Hannah's triathlon race report and reflections: being a winner.
Hannah sent us her race report from a triathlon that she entered recently. However, this is more than a race report, it's about keeping going when things are tough, it's about overcoming the little voice in your head that can give you negative thoughts and it's about taking time to reflect on your performances to highlight the positives and take action for what you are going to improve next time. What a great blog!
"Today I did a pool triathlon. I am not a massive fan of pool swimming as I find I go a lot slower than when I am open water swimming, the idea of having ‘lengths to go’ seems to slow me down as my brain starts telling me that I can’t do it.
For this triathlon I had to swim 125m (5 lengths), cycle 2000m and finally run 1600m (2 laps). On the day of the race, Saturday, I woke up super excited and raring to go. Everything was going smoothly, I had swum three of my five lengths. But as I turned to swim my fourth, I started to struggle. I pushed through and tried to tell myself that I was fine and needed to carry on.
I clambered out of the pool and sped into transition where I was greeted by cheers and encouragement; I couldn’t properly hear them though because the voice in my head was telling me that I was too slow and would never get a good time. The bike went well, I held my ground and as I returned to transition I felt happy. The final stage was the run, I set out with a steady pace but things took a bad turn at the end of my first lap.
The second lap was in sight when someone overtook me. I stumbled a little, which made my ankle hurt a bit. This worried me but I didn’t stop running. Starting my second lap was awful, I was tired and felt as if I couldn’t breathe. Panic started to set in. My dad was marshalling and saw I was struggling, he told me slow down my breathing to let the air flow more easily. At this point I was in panic mode and felt like I couldn’t go on. I didn’t want to finish the race but my Dad said that he would not let me stop. So, I kept going. Another marshal offered to walk around the rest with me. It was then that I realised that I am not a quitter. I gritted my teeth, focused and picked up the pace.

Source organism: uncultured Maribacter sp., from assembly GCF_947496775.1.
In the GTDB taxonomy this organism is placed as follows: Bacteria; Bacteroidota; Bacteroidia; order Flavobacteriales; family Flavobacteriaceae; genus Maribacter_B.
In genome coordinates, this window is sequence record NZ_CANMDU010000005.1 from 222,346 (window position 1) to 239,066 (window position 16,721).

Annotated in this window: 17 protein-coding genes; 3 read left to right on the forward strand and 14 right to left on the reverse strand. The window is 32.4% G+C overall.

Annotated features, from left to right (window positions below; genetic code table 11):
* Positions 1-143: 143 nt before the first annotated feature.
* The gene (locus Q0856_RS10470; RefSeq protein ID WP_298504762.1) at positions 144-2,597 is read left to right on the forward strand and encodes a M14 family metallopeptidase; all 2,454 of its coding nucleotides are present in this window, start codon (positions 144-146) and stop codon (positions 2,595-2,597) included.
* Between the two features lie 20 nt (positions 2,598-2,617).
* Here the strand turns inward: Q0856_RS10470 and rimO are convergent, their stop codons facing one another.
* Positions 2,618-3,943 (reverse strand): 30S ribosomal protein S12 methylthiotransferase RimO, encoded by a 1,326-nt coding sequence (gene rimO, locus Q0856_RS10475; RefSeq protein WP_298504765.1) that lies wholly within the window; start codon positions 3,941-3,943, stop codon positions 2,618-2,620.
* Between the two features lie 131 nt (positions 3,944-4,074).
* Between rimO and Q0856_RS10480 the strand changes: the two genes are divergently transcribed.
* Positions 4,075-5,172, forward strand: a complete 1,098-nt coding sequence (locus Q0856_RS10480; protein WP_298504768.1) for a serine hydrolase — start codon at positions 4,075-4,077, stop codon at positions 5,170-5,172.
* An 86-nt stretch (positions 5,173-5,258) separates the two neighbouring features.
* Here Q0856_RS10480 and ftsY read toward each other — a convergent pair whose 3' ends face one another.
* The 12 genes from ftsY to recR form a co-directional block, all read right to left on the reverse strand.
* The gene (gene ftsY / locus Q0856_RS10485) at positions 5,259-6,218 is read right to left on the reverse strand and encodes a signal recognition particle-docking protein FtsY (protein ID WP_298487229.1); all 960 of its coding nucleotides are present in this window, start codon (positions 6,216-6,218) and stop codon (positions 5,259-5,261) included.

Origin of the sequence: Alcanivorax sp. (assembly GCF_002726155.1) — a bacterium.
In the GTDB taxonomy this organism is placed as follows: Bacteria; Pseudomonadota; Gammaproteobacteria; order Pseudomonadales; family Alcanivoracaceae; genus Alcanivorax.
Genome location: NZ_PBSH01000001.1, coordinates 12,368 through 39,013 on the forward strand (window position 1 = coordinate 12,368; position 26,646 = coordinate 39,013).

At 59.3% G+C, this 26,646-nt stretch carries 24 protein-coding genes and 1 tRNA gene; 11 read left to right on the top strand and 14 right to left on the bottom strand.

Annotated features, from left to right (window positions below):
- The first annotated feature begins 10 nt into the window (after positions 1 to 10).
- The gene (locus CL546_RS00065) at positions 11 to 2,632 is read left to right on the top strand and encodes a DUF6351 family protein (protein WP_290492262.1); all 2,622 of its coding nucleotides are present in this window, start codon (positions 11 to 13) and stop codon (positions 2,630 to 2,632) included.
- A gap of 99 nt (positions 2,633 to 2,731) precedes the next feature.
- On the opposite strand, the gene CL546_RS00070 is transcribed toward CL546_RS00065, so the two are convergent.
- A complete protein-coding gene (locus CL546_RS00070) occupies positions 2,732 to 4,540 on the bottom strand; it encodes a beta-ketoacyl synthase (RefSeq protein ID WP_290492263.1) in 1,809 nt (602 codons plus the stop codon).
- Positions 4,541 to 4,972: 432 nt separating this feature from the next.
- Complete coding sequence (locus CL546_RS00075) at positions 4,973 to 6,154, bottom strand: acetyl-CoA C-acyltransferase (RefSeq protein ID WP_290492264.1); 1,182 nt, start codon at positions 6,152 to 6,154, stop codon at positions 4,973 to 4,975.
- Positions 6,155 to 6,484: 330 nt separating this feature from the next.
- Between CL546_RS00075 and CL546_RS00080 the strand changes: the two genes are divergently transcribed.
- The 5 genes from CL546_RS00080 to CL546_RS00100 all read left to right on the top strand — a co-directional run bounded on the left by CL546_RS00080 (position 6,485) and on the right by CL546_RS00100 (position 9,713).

A few minutes later I was over the finish line with a medal around my neck. Sadly, I felt that I had failed. I was disappointed with myself. Why hadn’t I run well? Why had the swim drained my energy? I was confused why everything had gone so wrong. People were telling me I had done so well. I was angry with myself. I was a failure.
A few hours later, I began to see sense. I’m not a failure; a failure is someone who doesn’t turn up to the race. I am a winner because I have completed it. In temperatures of 25°C it is understandable that you don’t run your best race. And everyone has their good and bad days in sport. Next year I am doing it again. Next year I am going to race myself. Next year I am going to beat my time.
Earlier today, I wouldn’t have dreamed of writing this. Earlier today, I was considering not finishing a race. But now I have realised that I can’t be ashamed of today, that I have to be proud that I got out of bed and finished that race.
In September I have a bigger triathlon, it has a 300m open water swim and I have promised myself that I will train hard and be confident in myself. It just goes to show that you can pick yourself up and carry on even when you feel defeated. Today has made me even more determined to carry on with what I love, triathlons.
You are always a winner, whatever your time or position… because you finished it."
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